was right by the house, she had an office in the new office
building.
Q

Sir --

12

ATTY. PATTIS:

13

With the Court’s permission, a

similar advisement about privilege.

14
15

She

THE COURT:
Q

Yes.

Same sort of discussion, sir, with respect to

16

privilege.

I do not intend to ask you what you actually

17

said to your therapist, that is a privilege, I believe, that

18

you have.

19

understand?

You may or may not choose to waive it.

Do you

20

A

I do.

21

Q

And similarly, as the Court said, if you waive it

22

with respect to some limited area, that may be construed as

23

a broader waiver and you may be asked questions well beyond

24

what you offer.

Does that make sense?

25

A

I do.

26

Q

I’d ask you to focus on my question and answer it

27

without elaborating further, fair enough?

19
1

A

Yes.

2

Q

How long did you -- were you seeing the therapist in

3

Cromwell?

4

A

Approximately, I think, two years.

5

Q

And how often were you seeing the therapist?

6

A

Weekly.

7

Q

Is it fair to say then that you had somewhere on the

8

order 100 visits with the therapist?

9

A

Yes.

10

Q

And as a result of your meetings with the therapist,

11

did you feel that you were better able to cope with feelings

12

of being overwhelmed and frustrated and angry?

13

A

Yes.

14

Q

Would you be willing to resume therapy upon your

15

release from incarceration?

16

A

Yes.

17

Q

Do you know, sir, are your children seeing a

18
19

therapist?
A

I have no idea.

I do not know.

They were with me

20

sometimes, if I may, when I saw the therapist she would, she

21

would allow the kids to come in as well.

22

Q

Would you support a court order having your children

23

receive therapy to deal with their own feelings, perhaps, of

24

being overwhelmed, frustrated or angry?

25
26
27

A

Yeah, absolutely.

If it was a proper person that was

qualified, absolutely.
Q

What does that mean “a proper person that was

20
1
2

qualified”?
A

I’d like to vet them, see how they are, see if

3

there’s references, not just my references with people I

4

know, but references that they may have done similar work.

5

When I was in this process of divorce I actually recommended

6

a woman in West Hartford that was part of -- my therapist

7

said this, this person in West Hartford was really good.

8

Q

Who is that person in West Hartford, if you recall?

9

A

I don’t.

10

Q

Okay.

11

A

Judge Pinkus said --

12

Q

If you don’t recall, that’s fine.

13

A

Yeah.

14
15

I put it on the record.

He would recommend it, but it never showed up

in the MOD, which is another problem with the MOD.
Q

You are familiar with the role that a guardian ad

16

litem plays in a high-conflict post-judgment, custodial

17

setting?

18
19
20
21
22
23
24
25
26
27

A

I’m aware of the role they should play.

I’m also

aware of the role they typically do not play.
Q

Would you support a court order appointing a GAL to

advocate for your children’s best interest in this case?
A

I guess if it was aligned with State Bill 494, I

would probably go along with it.
Q

I don’t know what State Bill 494 is.

What is State

Bill 494?
A

That was the bill that was determined to refine the

system of GALs and AMCs with respect to divorce lawyers.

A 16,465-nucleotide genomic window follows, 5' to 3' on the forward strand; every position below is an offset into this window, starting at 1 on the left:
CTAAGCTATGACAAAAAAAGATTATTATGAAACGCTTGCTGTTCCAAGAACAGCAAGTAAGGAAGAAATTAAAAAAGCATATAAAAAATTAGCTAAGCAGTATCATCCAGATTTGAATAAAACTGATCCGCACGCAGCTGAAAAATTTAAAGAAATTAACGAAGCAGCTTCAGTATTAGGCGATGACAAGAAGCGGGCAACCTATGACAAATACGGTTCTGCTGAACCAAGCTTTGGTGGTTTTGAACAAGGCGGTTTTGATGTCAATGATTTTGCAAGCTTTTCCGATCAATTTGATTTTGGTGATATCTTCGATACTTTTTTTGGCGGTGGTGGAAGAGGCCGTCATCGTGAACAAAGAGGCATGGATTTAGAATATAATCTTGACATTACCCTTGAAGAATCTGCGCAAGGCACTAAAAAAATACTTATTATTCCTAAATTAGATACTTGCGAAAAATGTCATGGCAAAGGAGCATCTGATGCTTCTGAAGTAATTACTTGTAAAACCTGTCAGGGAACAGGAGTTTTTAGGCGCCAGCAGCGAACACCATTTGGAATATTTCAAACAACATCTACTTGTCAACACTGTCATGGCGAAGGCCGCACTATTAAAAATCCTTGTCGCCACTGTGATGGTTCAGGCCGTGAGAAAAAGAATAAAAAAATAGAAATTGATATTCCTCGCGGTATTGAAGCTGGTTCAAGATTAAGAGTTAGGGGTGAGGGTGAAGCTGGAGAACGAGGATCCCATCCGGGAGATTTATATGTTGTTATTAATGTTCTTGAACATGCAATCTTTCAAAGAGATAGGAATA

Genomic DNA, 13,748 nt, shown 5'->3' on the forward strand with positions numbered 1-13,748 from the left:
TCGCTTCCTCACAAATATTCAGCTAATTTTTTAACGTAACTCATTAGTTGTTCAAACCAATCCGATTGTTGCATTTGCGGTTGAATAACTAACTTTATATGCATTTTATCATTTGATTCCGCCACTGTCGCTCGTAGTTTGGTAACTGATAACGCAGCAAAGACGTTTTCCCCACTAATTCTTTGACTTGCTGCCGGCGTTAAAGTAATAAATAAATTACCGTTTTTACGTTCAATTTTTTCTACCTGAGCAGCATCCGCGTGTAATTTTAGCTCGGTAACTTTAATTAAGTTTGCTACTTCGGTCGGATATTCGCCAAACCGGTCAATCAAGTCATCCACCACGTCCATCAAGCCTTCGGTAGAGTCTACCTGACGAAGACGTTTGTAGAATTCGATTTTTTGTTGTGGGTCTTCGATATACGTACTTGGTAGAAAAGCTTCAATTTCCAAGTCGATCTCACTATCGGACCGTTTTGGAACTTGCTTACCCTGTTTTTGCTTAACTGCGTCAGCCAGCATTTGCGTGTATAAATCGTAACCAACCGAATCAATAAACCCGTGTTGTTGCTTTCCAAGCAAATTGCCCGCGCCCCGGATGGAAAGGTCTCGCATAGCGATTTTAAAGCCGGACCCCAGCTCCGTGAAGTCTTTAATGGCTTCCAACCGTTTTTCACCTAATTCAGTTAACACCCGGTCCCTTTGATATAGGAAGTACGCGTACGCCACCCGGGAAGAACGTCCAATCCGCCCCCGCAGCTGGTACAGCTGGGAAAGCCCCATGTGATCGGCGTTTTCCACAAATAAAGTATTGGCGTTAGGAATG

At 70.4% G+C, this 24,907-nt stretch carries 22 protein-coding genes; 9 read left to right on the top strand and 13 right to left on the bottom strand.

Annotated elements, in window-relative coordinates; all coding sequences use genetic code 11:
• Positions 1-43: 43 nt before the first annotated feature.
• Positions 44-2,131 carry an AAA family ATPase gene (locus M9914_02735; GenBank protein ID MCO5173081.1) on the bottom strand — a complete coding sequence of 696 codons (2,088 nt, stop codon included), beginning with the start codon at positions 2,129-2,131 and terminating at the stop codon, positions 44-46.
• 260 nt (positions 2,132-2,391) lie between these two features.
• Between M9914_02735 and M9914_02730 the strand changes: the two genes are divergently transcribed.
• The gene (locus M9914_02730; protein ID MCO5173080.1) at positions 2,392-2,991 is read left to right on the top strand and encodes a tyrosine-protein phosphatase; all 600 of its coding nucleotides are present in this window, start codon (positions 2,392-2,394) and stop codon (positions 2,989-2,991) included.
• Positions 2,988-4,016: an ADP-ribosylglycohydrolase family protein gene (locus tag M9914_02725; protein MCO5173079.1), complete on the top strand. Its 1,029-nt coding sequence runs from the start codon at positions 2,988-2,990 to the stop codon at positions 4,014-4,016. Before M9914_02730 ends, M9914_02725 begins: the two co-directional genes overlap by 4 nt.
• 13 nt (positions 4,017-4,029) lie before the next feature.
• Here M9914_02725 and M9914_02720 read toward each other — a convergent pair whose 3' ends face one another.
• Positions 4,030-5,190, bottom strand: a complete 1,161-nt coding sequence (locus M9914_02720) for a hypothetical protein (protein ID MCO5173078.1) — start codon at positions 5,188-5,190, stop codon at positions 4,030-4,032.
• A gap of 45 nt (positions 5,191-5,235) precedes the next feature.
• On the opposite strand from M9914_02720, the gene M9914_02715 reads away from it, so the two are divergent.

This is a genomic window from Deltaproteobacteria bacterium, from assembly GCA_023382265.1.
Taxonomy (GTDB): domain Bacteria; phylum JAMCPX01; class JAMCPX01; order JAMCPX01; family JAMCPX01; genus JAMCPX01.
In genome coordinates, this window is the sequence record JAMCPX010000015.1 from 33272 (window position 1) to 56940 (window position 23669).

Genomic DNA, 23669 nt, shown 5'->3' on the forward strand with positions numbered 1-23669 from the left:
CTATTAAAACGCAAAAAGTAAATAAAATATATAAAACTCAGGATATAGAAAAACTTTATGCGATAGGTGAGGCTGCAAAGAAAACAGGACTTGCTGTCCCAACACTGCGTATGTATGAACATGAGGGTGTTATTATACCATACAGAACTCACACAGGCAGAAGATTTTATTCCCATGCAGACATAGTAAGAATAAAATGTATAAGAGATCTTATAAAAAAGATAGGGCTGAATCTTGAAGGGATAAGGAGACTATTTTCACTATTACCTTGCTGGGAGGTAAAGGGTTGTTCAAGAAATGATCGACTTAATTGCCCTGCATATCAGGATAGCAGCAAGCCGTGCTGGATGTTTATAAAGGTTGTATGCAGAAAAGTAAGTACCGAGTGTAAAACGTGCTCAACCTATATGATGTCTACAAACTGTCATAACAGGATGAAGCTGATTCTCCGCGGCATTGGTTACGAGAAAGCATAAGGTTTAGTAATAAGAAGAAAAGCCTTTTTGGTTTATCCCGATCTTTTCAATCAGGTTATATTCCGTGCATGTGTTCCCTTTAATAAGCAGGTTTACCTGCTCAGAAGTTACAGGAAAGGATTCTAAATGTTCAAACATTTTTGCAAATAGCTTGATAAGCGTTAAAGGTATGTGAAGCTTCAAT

21
1

Q

Did that bill become law?

2

A

It did.

3

Q

So, basically, what you’re saying is if a GAL were

4

appointed and performed their functions according to law you

5

would be supportive of that?

6

A

Absolutely.

7

Q

A theme that emerges in both the direct and cross-

8

examination of you is that you, from time to time, developed

9

very strong views about what the law requires, correct?

10

A

Yes.

11

Q

Are you open to the possibility that as a layperson

12

you may be wrong about those requirements?

13

A

Yeah, I guess.

14

Q

Are you open to the possibility that even when you

15

have strong views, lawyers can disagree about the meaning of

16

a rule and how it should be applied in a typical case?

17

A

Absolutely.

18

Q

And are you open to the possibility that in the case

19

of those disagreements they can sometimes be passionate, and

20

that a decision must be made.

Does that make sense to you?

21

A

Yes.

22

Q

Do you understand that in our court system when there

23

is a strong and even passionate disagreement of what the law

24

requires, one person is required to make a decision,

25

correct?

26

A

Yes.

27

Q

And that person is the judge?

22
1

A

Yes.

2

Q

Going forward, your children are still quite young,

3

Gabriel is apparently -- just turned 13, correct?

4

A

I believe so, in November, yes.

5

Q

And Sarah is 11, correct?

6

A

Yes.

7

Q

It is foreseeable that for the next decade, -- well,

8

maybe not the next decade, the seven years or thereabouts

9

you and your wife, ex-wife, excuse me, could potentially be

10

involved in endless litigation about what is and is not in

11

the children’s best interest.

Do you see that?

12

A

I do.

13

Q

How are you going -- are you open to the possibility

14

that to save money, time, emotional resources, both

15

appropriate and sometimes misdirected anger, frustration and

16

feelings of being overwhelmed, hat sometimes you have to

17

trust the system that is in place to resolve these disputes,

18

even if the system doesn’t make the best decision as you see

19

it, are you open to that possibility?

20

A

I, I am, but I’m still --

21

Q

Are you open to the possibility that reasonable minds

22

can always disagree in a close case?

23

A